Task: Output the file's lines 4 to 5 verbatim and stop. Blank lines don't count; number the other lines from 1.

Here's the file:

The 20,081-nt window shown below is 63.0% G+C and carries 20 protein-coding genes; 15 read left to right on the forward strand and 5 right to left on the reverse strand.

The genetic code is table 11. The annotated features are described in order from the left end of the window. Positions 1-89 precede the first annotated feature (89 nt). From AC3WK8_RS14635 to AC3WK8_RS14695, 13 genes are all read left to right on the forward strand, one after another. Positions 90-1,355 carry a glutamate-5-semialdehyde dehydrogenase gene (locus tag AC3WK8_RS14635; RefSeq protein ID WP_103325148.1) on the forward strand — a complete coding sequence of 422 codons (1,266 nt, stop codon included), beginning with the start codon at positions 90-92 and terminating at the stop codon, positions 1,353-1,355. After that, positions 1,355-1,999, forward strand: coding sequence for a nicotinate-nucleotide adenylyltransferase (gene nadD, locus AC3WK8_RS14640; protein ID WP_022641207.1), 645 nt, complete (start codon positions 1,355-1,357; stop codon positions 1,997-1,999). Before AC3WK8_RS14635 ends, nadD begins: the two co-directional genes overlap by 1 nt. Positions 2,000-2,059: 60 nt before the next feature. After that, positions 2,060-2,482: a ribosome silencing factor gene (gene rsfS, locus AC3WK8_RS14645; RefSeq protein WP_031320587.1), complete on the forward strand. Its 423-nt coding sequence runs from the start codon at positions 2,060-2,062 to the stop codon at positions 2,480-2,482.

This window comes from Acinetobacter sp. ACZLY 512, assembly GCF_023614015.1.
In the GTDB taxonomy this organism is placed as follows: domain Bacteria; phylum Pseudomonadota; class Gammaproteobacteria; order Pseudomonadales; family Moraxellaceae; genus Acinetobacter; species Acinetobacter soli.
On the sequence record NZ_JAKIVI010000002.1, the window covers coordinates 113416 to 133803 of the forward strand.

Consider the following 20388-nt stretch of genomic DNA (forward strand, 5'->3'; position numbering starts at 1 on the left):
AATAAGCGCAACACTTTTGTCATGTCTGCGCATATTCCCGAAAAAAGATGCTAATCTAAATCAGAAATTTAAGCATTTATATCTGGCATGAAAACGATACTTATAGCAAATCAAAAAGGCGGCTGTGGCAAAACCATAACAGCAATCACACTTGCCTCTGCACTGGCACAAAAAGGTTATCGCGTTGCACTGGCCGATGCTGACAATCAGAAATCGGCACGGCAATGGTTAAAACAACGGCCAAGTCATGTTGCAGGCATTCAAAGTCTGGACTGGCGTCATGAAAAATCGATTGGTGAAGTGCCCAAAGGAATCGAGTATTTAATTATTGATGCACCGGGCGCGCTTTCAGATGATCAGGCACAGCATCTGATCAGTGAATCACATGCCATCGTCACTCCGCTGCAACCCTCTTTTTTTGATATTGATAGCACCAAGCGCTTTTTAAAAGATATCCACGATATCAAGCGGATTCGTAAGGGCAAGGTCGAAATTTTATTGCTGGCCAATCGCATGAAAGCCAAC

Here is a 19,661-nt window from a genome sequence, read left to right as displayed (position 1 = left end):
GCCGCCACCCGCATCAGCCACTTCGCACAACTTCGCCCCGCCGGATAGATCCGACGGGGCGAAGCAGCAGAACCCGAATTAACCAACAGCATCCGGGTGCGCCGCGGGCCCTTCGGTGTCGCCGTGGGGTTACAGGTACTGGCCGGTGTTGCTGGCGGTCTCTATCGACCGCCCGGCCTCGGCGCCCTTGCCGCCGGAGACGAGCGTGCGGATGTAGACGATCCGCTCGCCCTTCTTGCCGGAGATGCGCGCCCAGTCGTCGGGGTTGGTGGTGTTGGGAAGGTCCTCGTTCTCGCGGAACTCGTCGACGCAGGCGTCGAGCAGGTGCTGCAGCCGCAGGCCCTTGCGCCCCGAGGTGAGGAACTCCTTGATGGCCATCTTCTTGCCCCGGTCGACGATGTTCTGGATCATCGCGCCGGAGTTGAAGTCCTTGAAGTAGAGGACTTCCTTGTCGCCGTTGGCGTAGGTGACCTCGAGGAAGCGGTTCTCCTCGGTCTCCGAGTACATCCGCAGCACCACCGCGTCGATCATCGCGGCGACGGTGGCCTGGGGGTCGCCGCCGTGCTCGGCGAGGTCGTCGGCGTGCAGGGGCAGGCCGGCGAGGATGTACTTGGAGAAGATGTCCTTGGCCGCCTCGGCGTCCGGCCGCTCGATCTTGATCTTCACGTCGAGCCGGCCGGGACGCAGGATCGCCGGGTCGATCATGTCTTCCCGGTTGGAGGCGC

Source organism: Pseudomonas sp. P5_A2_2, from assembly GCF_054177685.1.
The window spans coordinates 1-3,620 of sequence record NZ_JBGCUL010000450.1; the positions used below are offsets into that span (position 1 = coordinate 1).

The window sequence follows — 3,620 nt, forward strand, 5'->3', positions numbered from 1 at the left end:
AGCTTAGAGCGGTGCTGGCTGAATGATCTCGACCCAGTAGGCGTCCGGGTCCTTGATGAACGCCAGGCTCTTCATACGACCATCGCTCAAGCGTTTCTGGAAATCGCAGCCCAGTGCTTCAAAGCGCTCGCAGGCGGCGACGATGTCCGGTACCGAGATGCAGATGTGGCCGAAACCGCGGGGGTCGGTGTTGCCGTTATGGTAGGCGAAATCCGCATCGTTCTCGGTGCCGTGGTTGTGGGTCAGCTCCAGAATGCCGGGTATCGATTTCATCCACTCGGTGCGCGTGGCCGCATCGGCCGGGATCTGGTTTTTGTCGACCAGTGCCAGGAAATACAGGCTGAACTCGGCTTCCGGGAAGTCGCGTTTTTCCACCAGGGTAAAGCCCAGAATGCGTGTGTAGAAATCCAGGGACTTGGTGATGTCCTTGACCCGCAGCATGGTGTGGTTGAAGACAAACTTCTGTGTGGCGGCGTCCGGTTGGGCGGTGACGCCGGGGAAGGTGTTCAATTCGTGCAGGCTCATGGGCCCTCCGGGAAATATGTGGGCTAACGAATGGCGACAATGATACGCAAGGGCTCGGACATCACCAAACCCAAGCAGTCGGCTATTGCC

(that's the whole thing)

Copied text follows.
In the GTDB taxonomy this organism is placed as follows: domain Bacteria; phylum Pseudomonadota; class Gammaproteobacteria; order Pseudomonadales; family Moraxellaceae; genus Acinetobacter; species Acinetobacter soli.
On the sequence record NZ_JAKIVI010000002.1, the window covers coordinates 113416 to 133803 of the forward strand.